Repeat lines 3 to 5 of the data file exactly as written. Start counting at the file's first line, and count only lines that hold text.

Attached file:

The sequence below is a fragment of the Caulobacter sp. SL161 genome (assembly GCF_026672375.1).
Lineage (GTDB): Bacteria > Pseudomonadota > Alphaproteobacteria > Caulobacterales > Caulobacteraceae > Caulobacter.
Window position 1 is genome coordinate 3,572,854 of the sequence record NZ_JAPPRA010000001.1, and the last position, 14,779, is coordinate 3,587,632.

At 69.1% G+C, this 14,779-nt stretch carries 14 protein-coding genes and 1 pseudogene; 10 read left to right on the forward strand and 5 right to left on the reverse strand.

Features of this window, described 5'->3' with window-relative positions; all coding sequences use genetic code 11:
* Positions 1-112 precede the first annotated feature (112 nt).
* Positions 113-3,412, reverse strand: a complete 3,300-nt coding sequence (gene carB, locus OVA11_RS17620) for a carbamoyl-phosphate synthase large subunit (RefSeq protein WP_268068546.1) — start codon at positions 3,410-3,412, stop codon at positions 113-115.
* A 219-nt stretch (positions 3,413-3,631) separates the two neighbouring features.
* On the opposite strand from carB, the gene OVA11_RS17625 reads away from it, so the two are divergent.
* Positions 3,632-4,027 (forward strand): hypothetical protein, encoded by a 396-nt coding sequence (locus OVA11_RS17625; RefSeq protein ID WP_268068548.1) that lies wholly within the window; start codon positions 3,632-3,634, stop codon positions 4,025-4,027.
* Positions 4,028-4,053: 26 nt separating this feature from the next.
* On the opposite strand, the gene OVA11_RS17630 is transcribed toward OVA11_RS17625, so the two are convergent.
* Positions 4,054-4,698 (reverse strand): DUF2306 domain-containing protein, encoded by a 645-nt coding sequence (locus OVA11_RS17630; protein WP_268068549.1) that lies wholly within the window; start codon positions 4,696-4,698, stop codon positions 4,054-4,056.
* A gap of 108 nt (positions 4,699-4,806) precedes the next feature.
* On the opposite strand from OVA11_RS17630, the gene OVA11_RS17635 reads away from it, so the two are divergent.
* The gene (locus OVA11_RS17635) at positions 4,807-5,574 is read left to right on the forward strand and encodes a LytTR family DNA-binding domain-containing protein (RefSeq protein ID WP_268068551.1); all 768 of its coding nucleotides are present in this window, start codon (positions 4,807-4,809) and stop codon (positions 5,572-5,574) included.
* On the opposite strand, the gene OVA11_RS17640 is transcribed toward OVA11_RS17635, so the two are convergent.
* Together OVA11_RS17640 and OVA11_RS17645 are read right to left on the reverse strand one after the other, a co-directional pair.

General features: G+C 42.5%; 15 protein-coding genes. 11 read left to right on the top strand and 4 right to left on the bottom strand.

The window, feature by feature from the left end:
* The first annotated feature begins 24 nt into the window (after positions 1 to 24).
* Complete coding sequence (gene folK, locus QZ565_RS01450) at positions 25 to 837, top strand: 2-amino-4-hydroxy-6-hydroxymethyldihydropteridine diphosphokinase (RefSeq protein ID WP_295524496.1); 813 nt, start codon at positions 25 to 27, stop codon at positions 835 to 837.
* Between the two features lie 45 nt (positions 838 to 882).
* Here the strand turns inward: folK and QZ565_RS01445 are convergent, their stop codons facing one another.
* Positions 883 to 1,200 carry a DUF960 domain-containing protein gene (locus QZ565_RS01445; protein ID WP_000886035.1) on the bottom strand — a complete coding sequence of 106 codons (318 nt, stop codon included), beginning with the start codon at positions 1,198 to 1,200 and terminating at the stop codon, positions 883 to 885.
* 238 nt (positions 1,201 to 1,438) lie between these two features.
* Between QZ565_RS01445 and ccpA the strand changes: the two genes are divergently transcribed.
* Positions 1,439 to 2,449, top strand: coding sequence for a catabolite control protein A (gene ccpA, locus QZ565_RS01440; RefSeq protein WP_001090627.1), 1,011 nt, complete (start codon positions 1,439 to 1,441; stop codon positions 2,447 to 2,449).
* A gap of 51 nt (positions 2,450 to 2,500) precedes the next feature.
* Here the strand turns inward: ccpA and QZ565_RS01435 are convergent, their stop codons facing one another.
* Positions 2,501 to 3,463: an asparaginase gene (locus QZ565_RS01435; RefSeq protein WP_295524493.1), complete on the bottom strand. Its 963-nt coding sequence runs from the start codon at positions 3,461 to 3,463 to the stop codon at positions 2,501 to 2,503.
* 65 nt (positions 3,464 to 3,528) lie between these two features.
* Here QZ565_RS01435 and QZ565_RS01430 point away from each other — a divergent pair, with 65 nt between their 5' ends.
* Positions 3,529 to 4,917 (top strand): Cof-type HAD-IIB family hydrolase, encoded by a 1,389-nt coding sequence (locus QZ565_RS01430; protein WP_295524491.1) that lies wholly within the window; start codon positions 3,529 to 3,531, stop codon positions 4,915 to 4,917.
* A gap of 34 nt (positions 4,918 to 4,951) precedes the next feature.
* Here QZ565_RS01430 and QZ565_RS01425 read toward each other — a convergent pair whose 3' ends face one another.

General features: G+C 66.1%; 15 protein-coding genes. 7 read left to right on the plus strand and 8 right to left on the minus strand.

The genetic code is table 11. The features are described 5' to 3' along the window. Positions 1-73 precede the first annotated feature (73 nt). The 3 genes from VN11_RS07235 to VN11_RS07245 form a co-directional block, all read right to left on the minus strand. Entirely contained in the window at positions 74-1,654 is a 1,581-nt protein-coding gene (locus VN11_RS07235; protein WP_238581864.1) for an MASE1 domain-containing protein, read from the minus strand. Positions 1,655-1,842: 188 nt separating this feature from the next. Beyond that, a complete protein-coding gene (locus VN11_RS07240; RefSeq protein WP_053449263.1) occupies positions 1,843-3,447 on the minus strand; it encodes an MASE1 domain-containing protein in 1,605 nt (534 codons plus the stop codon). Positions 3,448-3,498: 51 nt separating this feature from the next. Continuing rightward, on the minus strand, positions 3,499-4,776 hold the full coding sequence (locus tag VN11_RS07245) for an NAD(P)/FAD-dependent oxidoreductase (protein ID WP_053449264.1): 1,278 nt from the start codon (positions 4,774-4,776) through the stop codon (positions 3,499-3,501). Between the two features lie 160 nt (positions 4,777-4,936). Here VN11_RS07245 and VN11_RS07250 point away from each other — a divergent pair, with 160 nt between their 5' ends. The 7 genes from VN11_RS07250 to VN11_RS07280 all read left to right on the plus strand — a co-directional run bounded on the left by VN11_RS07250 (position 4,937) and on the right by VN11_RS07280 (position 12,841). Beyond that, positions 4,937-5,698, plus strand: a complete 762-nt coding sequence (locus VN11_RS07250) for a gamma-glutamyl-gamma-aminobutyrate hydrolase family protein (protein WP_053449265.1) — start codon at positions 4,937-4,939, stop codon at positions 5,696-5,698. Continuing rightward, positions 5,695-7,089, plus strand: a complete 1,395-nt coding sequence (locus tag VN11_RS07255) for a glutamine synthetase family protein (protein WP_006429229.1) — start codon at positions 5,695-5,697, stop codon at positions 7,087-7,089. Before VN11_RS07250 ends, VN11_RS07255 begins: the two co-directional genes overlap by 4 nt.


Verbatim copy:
Window position 1 is genome coordinate 3,572,854 of the sequence record NZ_JAPPRA010000001.1, and the last position, 14,779, is coordinate 3,587,632.

At 69.1% G+C, this 14,779-nt stretch carries 14 protein-coding genes and 1 pseudogene; 10 read left to right on the forward strand and 5 right to left on the reverse strand.

Features of this window, described 5'->3' with window-relative positions; all coding sequences use genetic code 11: